After the baby arrived, the family settled in New Jersey, and Pardo settled into his work at NBC, which at the time was still largely a radio company. But over the next several years, he made a smooth transition into the new medium of television. An early highlight came in the summer of 1946, when he was assigned to announce portions of three baseball games — a Giants game at the Polo Grounds, a Yankees game at Yankee Stadium and a Dodgers game at Ebbets Field — for a New York City television audience that, at the time, was made up of about sixty TV sets.

His television work increased in the early 1950s, as the industry matured and programming expanded. Early credits included All Star Revue and The Colgate Comedy Hour, both of which featured some of the biggest names in entertainment, and Winner Take All, his first teaming with renowned game show host Bill Cullen.

Pardo and Cullen reunited in 1956 for what would become one of the most popular game shows of all time: The Price Is Right. In addition to his on-air duties, Pardo was responsible for warming up the studio audience before the cameras rolled. He was so good at getting the crowd excited that he influenced the show’s opening.

“He was fantastic in the warm-up,” says Stewart. “The audience came in, and he would talk to them and get them pumped up. Then, when the magic moment came for the show to start, he would put his hands up and the crowd would go totally silent. I was walking by one day, and saw this, and said, ‘The sound they’re making is so exciting, let’s not cut them off.’ So the trademark of the show became that when we came on the air, there was crowd noise. That was because of Don.”

In 1963, The Price Is Right moved to ABC, and the show’s executive producer, Mark Goodson, made Pardo a generous offer to continue as announcer. By that time, however, Pardo and his wife had four children, and he opted for the security of his staff job at NBC.

For a while, Pardo returned to general announcing duties, and on November 22, 1963, when news broke that President John F. Kennedy had been shot during his visit to Dallas, he was the first to read the bulletin on the air. His first reaction upon reading the wire copy was “horror,” Pardo says. “When I read the bulletin, I thought I sounded pretty good, considering. But in retrospect, I don’t know how I did it.”

His decision to stay at NBC paid off when, in 1964, he became announcer for a new game show, Jeopardy!, created by Merv Griffin and hosted by Art Fleming. With its fast pace and quirky inversion of the conventional quiz-show format — players were provided answers, to which they had to supply the correct questions — Jeopardy! was a hit, and Pardo, who Fleming acknowledged by name at the top of every episode — became famous in his own right. Pardo stayed with Jeopardy! during its entire eleven-year run, missing only one broadcast out of more than 2,700 that were produced.

When the show wound down in 1975, he considered relocating to California, where so much television production had moved. In the end, however, he decided to stay in New York because of the deep roots he and his family had established there, and also because he had been hired at Saturday Night Live; he had a hunch that it might stay on the air a while.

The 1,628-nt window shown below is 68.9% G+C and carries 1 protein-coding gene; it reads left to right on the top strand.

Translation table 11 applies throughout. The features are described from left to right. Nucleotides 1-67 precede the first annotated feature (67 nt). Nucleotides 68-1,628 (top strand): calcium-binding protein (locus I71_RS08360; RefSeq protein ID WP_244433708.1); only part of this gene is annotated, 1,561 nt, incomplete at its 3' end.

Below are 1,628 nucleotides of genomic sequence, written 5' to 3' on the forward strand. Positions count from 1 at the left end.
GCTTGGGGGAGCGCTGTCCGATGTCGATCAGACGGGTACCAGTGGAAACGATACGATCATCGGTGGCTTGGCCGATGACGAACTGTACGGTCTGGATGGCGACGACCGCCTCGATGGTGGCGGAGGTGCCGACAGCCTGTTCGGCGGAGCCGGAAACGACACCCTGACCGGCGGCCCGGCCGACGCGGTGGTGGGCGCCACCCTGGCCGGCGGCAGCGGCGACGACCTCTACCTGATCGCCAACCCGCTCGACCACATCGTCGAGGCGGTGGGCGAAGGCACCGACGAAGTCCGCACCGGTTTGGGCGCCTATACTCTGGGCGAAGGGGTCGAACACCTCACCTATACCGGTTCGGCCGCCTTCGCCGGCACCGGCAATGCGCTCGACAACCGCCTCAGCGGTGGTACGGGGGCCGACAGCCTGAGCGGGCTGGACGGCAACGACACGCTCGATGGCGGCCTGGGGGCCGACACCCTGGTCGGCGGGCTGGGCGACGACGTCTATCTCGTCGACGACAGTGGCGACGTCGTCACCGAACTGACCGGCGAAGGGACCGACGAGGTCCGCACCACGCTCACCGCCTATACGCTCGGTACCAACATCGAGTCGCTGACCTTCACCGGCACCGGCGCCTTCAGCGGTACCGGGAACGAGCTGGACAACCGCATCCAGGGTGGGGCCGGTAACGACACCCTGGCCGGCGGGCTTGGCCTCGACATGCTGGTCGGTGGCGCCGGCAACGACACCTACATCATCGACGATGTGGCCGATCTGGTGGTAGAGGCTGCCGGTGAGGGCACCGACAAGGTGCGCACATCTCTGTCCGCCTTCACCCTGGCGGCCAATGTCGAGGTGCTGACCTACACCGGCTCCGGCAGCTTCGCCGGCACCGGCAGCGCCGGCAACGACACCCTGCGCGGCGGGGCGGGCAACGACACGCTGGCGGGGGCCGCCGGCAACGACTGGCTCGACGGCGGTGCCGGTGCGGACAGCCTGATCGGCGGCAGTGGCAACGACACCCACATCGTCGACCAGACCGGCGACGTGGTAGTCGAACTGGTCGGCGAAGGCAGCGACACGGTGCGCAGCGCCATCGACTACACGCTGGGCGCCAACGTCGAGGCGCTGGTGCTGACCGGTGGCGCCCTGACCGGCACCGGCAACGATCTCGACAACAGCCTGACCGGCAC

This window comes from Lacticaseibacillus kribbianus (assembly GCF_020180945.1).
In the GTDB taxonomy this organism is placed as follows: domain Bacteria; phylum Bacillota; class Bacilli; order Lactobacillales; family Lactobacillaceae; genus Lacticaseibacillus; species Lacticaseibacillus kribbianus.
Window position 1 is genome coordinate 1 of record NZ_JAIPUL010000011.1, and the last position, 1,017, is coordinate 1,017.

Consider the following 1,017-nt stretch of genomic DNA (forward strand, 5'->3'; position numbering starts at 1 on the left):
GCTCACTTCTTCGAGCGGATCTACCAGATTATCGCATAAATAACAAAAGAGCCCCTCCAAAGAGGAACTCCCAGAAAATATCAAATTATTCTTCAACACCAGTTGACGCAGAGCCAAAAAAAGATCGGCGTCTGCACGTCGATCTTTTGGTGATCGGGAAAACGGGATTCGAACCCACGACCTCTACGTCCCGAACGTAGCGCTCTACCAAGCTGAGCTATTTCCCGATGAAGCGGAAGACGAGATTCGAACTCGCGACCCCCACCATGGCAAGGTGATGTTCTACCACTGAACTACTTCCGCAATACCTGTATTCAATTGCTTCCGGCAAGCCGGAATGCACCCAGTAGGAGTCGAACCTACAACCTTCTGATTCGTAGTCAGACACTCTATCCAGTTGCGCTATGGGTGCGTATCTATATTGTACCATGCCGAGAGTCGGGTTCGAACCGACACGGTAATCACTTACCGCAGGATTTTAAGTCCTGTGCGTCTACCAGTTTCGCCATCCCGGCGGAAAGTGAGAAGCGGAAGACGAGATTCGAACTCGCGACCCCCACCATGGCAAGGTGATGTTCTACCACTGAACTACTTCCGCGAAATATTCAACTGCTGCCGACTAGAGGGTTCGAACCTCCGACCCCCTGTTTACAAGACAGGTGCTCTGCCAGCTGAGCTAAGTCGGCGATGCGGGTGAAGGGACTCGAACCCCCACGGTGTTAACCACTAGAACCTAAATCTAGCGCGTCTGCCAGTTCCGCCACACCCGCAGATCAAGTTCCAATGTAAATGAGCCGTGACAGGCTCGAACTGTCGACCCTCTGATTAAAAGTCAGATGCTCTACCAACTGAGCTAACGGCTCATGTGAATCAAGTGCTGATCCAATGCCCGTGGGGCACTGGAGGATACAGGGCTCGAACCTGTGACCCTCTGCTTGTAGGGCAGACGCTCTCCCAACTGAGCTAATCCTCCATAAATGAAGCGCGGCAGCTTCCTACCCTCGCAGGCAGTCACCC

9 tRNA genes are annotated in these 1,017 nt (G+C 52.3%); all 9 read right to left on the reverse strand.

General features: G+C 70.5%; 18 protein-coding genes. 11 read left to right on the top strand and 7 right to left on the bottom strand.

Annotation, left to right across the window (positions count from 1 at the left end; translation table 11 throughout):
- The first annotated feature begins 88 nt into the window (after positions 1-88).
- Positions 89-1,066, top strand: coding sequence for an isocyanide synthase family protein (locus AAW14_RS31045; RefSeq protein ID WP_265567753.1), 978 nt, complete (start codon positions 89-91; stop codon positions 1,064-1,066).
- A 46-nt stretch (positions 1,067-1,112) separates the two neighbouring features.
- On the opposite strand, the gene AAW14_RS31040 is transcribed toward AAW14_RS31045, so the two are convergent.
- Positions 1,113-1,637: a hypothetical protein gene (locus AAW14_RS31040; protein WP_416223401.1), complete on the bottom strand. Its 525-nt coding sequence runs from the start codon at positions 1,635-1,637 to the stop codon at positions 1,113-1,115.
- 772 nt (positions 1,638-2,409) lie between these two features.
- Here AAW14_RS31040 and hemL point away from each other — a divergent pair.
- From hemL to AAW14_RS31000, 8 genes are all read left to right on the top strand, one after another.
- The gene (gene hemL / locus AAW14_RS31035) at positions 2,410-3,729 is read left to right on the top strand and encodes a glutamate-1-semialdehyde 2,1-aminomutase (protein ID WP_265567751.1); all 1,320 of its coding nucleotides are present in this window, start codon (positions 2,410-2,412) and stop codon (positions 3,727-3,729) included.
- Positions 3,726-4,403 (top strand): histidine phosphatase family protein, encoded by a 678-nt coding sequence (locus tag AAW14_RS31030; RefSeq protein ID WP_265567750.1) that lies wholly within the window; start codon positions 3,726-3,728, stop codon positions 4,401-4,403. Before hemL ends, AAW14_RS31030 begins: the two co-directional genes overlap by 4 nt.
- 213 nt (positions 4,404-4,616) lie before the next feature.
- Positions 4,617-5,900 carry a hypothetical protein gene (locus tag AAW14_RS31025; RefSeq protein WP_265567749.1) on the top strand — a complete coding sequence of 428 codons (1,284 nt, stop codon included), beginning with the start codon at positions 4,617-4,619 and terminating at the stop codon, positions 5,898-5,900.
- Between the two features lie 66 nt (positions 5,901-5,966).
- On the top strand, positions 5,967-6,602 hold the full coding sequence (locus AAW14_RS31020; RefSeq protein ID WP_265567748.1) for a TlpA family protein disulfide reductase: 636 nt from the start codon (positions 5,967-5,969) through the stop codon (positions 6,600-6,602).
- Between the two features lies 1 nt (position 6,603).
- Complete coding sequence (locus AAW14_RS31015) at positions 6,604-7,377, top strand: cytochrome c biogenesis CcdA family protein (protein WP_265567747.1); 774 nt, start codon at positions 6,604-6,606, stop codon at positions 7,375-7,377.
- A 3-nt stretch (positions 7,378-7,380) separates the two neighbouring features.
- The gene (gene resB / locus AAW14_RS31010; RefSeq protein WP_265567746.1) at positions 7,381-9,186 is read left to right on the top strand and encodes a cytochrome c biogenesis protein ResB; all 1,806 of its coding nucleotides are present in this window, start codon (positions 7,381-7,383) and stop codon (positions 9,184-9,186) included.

Thirty-five years later, it’s safe to say that his instincts were correct. With his formal vocal style and kinescope-era pedigree, Pardo may have seemed an unlikely choice for SNL, a youthful, brazenly irreverent show starring the likes of Chevy Chase, Gilda Radner and John Belushi. But Lorne Michaels’s counterintuitive choice subverted expectations brilliantly.

“He was very much an ‘announcer,’” says Michaels. “That’s what I wanted — that authority voice.” “Don is the absolutely perfect voice for Saturday Night Live,” says Stewart. “Here’s this zany, totally wacky show, where anything can happen, but he always maintains a certain dignity. That, in itself, is comedic. The contrast between his serious announcement at the top of the show, and what comes after it, is part of our culture. It works like a charm, and when the history of Saturday Night Live is written, he will be an integral part of it.”

After leaving NBC in 2004, Pardo moved to Tucson, Arizona. Today, when SNL is in production, he flies to New York the Thursday before each broadcast and returns the Sunday afterward. The travel can be difficult at times, but he still gets a thrill out of warming up the audience and announcing the show.

“I won’t let him quit,” jokes Michaels. “He’s long past retirement, but I won’t acknowledge it. I can’t imagine the show without him — and as long as he’s there, I stay young.”

Although SNL represents his most enduring body of work, Pardo is proud of everything he has done, from soap operas, game shows, commercials and specials, to Macy’s Thanksgiving Day Parades, Oscars and Emmys telecasts, to one-off larks like the video for “Weird Al” Yankovic’s 1984 song “I Lost on Jeopardy!” and a recent episode of the NBC comedy 30 Rock.

As he scans his long list of credits, he pauses, chuckles, and says, “How is it possible to have done all of those shows and still do my work as a staff announcer? Even I, looking at some of them, am amazed.”